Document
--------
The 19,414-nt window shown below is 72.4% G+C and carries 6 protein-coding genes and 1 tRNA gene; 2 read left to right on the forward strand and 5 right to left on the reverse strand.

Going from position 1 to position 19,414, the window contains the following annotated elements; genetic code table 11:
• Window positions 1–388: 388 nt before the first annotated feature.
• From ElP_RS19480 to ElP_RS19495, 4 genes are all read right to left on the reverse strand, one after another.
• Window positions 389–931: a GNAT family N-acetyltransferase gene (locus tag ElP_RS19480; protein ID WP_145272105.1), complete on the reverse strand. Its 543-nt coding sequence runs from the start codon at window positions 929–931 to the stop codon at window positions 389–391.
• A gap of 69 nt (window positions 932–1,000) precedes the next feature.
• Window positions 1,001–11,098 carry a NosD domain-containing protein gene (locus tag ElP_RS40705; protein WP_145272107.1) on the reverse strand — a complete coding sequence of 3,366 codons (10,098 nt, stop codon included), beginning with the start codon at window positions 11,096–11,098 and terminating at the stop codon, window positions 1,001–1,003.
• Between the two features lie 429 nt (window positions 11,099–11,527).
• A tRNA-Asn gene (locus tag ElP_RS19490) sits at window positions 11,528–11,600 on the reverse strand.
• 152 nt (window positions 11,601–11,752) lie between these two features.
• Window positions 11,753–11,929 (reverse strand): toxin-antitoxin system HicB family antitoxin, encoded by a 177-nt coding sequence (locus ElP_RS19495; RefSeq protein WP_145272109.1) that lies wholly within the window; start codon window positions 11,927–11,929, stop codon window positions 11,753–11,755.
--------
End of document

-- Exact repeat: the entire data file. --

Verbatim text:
The 19,414-nt window shown below is 72.4% G+C and carries 6 protein-coding genes and 1 tRNA gene; 2 read left to right on the forward strand and 5 right to left on the reverse strand.

Going from position 1 to position 19,414, the window contains the following annotated elements; genetic code table 11:
• Window positions 1–388: 388 nt before the first annotated feature.
• From ElP_RS19480 to ElP_RS19495, 4 genes are all read right to left on the reverse strand, one after another.
• Window positions 389–931: a GNAT family N-acetyltransferase gene (locus tag ElP_RS19480; protein ID WP_145272105.1), complete on the reverse strand. Its 543-nt coding sequence runs from the start codon at window positions 929–931 to the stop codon at window positions 389–391.
• A gap of 69 nt (window positions 932–1,000) precedes the next feature.
• Window positions 1,001–11,098 carry a NosD domain-containing protein gene (locus tag ElP_RS40705; protein WP_145272107.1) on the reverse strand — a complete coding sequence of 3,366 codons (10,098 nt, stop codon included), beginning with the start codon at window positions 11,096–11,098 and terminating at the stop codon, window positions 1,001–1,003.
• Between the two features lie 429 nt (window positions 11,099–11,527).
• A tRNA-Asn gene (locus tag ElP_RS19490) sits at window positions 11,528–11,600 on the reverse strand.
• 152 nt (window positions 11,601–11,752) lie between these two features.
• Window positions 11,753–11,929 (reverse strand): toxin-antitoxin system HicB family antitoxin, encoded by a 177-nt coding sequence (locus ElP_RS19495; RefSeq protein WP_145272109.1) that lies wholly within the window; start codon window positions 11,927–11,929, stop codon window positions 11,753–11,755.